How Wisconsin Led the Fight to Ban DDT
by Alan Cruz, age 17
The discovery of Dichlorodiphenyltrichloroethane (DDT) led to its wide use as a pesticide in the 1940s and 50s. This successful scientific advancement, however, came with unintended consequences.
DDT was created in the 1940s as a modern synthetic pesticide. At first it proved to be effective in both military and civilian populations to treat malaria, typhus, and other insect-borne human illnesses. It was also successful in controlling insects in agriculture and animal production, as well as in institutions, houses, and gardens. In Wisconsin, the pesticide was sprayed on trees in the city of Milwaukee to combat Dutch elm disease. Due to its affordability and effectiveness, there was widespread use of DDT in the United States. Over 2 million pounds of the pesticide were produced every month by the mid-1940s.
But the long-term effects of DDT were not yet fully understood and for years negative environmental impacts were overlooked. The chemical appeared to be such a promising product that the chemist who discovered DDT was awarded a Nobel Prize in medicine. It wasn’t until years later that several environmentalists and scientists began to call out the toxicological effects of broad DDT usage in the country. People who were concerned by the chemical’s effects discovered that because it remained in the environment for a long time, DDT was able to accumulate in the fat cells of animals and humans. Surprisingly, Wisconsin became a focal point of the DDT issue as more individuals advocated for its ban.
In 1968, one of Wisconsin’s most influential conservation organizations, the Citizens Natural Resources Association (CNRA) requested a ruling from the Department of Natural Resources on whether DDT constituted a water contaminant. The organization was able to submit this request to the state government thanks to a clause in Wisconsin law that allows any organized group of citizens to request that a state agency rule judgment on legal issues.
Legislative hearings related to DDT occurred from December 1968 to April 1969 and allowed the environmental organization to present its case. Not only did these hearings set an incredible environmental precedent in Wisconsin, but also in the entire country. The Wisconsin DDT hearings were covered in newspapers throughout the nation.
Arguments against DDT were delivered logically and persuasively. For example, DDT had been linked to the decline of numerous bird species, according to wildlife biologists. Predators at the top of the food chain accumulate lethal amounts of DDT in their bodies when they prey on fish and other animals that have the chemical in their systems. According to scientists at the time, bird species like eagles and falcons were most likely to suffer the deadly effects of DDT contamination.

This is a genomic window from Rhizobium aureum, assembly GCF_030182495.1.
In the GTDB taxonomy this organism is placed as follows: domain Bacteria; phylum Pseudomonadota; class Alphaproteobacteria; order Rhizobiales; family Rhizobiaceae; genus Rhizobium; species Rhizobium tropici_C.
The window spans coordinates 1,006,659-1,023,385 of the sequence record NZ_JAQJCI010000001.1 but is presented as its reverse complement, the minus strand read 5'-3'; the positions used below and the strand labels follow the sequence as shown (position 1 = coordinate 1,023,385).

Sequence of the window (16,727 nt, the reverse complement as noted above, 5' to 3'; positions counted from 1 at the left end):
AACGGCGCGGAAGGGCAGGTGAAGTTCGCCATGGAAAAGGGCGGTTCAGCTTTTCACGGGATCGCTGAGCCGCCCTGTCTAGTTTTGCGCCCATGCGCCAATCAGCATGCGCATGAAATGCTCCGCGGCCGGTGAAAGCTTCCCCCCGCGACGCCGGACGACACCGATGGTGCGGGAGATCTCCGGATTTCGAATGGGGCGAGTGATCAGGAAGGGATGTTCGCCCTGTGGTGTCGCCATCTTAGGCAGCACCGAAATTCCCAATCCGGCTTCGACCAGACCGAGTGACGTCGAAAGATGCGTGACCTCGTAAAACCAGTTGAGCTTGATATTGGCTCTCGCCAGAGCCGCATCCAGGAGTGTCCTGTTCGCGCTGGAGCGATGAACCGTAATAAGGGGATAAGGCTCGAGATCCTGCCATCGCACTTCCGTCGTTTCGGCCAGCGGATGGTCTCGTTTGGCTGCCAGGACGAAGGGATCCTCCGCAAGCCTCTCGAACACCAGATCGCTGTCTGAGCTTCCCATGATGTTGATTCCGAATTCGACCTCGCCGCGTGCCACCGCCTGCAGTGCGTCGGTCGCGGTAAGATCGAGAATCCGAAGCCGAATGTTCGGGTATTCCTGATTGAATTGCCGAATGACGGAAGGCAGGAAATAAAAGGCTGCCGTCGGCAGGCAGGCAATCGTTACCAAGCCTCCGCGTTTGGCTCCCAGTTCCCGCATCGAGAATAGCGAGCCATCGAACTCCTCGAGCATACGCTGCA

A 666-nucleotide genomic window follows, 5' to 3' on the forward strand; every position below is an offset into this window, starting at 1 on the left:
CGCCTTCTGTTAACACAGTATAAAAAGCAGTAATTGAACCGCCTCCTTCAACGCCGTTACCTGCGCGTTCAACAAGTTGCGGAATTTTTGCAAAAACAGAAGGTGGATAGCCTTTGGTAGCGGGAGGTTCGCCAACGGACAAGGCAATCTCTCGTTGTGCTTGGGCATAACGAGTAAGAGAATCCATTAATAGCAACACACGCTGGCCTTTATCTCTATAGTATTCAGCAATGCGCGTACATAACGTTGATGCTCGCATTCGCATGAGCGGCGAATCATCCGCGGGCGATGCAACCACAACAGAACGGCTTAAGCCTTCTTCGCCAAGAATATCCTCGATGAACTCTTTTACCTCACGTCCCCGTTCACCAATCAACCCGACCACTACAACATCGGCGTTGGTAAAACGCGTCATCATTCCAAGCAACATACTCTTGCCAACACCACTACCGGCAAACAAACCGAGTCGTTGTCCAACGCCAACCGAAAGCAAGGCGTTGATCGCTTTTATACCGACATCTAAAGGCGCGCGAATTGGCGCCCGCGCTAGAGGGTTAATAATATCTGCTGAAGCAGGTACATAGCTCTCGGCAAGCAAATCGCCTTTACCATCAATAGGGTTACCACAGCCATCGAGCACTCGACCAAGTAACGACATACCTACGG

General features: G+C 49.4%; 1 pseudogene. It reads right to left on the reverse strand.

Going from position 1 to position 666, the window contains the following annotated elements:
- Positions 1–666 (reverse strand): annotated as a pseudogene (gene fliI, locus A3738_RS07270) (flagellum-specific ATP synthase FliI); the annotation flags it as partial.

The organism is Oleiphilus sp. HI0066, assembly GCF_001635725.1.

To further support their claims, professors from the University of Wisconsin were invited by the CNRA to explain how DDT accumulates in the environment and affects the food chain. Additionally, it was argued that the chemical was capable of wiping out bird populations, since DDT caused bird eggs to develop a thin shell. The CNRA made remarkable arguments that were extremely difficult to refute.
Hearings were held until the middle of January, when they were suspended to give DDT's manufacturers time to draft a statement. When the hearing was reopened in April, it became obvious that the chemical manufactures had not conducted adequate research to prove that DDT was safe for the environment. As a result, DDT was ruled to be a water pollutant.
The Citizens Natural Resources Association pushed hard and were able to link DDT to concerns about Wisconsin’s environment. Using the legal process, the group and its allies were able to bring DDT concerns to public’s attention. States around the country quickly began to take action in prohibiting the use of DDT. This marked a huge win and a milestone for the environmental movement in the United States. CNRA, and the people involved banning DDT remained engaged in environmental activism for years to come.
[Sources: Wisconsin History Highlights; Wisconsin DNR; Milwaukee Journal Sentinel]